In an earlier post in here, I read about the love affair with Trivial Pursuit. Indeed, it is a great game and a lot of fun to play! (we own two versions, the childrens and the adults) The game was invented in Canada in late 1979, the game has spawned several versions such as SNL, and the Simpsons, just to name a few. But the birth of the game of Trivial Pursuit is an interesting story.
The game was put together by two Canadians, Chris Haney and Scott Abbot on December 15, 1979. The two men earned their living as newspapermen for different papers and one night were playing scrabble when they decided to invent their own board game. The game was not released commercially until 1981.
Though funding was difficult, they finally pulled it together and released about eleven hundred copies of the game to the Canadian market. Unfortunately, the release was not a big success. It was not till the game was sold on American soil with some upgrades and tweaks that the game of Trivial Pursuit became a household name. In 1993, the magazine, Games, put the game into their game hall of fame. Will it see the success of other famous counterparts, such as Scrabble and Monopoly? Who knows.
Scrabble is a game that my family loves to play and while my nine year old may not think of the long words that my hubby and I use, it is a fun filled and somewhat educational way to spend a Sunday evening.
Scrabble was first invented during the Depression by Alfred Mosher Butts. After losing his job as an architect, he decided to devise a game that was not about luck (as dice were) but was based solely on putting words together. His first game offering was called Lexico. After submitting the game to several companies, he got a polite no thanks, but he refused to give up. He made several copies of his game and gave them to friends and family members. Then he had a brilliant idea! The popularity of the cross word puzzle in the New York Times was just beginning to catch on and become popular, so Butts decided to use his letters in addition to a board that could be used in such a way that it had a cross word puzzle on it, then naming it Criss-Crosswords. The release of his new game saw the same disappointing acceptance that Lexico saw, but again, Butts did not give up! World War 2 appeared on the scene and disrupted Butts dreams of producing a game, but in 1948, Butts met a fellow by the name of James Brunot, who tweaked the game, made and sold it commercially and the game of Scrabble became what it is today!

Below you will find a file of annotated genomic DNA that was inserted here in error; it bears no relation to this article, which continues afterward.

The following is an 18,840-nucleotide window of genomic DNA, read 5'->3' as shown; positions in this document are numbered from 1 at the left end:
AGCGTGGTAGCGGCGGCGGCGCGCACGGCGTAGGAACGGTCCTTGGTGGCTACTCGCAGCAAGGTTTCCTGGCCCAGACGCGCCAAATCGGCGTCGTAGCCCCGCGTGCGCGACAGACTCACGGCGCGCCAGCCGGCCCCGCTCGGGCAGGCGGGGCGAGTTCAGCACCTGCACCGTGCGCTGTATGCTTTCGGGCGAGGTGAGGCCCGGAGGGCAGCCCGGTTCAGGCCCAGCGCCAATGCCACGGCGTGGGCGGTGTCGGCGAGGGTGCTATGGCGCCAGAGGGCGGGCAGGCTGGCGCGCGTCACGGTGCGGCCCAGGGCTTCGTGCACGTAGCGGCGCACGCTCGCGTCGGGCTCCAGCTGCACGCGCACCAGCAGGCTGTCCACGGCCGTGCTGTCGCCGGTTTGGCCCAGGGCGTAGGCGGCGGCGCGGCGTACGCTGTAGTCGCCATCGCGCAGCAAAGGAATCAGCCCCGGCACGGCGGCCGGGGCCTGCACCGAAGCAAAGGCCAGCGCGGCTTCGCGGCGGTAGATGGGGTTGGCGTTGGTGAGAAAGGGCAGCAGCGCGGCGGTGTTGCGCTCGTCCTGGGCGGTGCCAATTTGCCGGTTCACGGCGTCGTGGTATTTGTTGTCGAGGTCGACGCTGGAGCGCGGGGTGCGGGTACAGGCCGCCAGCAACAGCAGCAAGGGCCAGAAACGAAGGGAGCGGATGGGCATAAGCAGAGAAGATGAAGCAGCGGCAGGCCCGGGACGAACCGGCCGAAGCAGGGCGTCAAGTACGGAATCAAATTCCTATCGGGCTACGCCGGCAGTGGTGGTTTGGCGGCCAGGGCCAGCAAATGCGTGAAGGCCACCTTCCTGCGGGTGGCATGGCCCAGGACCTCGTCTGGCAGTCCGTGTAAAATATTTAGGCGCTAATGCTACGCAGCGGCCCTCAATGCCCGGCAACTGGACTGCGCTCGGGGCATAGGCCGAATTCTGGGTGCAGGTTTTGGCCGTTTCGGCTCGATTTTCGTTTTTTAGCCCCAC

The game of Scrabble is now sold in 121 countries and is sold in 29 different languages around the world!
My hubby collects all things Monopoly and enjoys them, from a pen to key chains to different versions of the game. He collects this stuff not just for the game itself, but for the collectable icon that the game has become. The game of Monopoly was the brain child of Charles Darrow, who, in 1934 developed a game. It was the height of the Depression and Darrow had a friend who was a printer by trade. He made the game and showed a copy to Parker Brothers, who rejected it due to flaws in the game, but Darrow was not swayed. He and his printer friend made up 400 copies of the game and sold them at a local Philadelphia department store and it was an instant success! As demand grew for the game, Darrow found he could not keep up with the orders for the game. He again talked to Parker Brothers and well, this time they were interested and as they say, the rest is history!
Today, Monopoly is one of the best selling board games. The game pieces are so popular that some of them are even trademarked and all four of the corners of the game are legally protected! Available in 26 different languages, it is sold in 80 countries world wide and will no doubt continue to be the popular game it always has been!
Board games will always be around. They are a good way to spend time indoors on a rainy or snowy day and do not only cause you to have some fun, sometimes they even teach you a thing or two!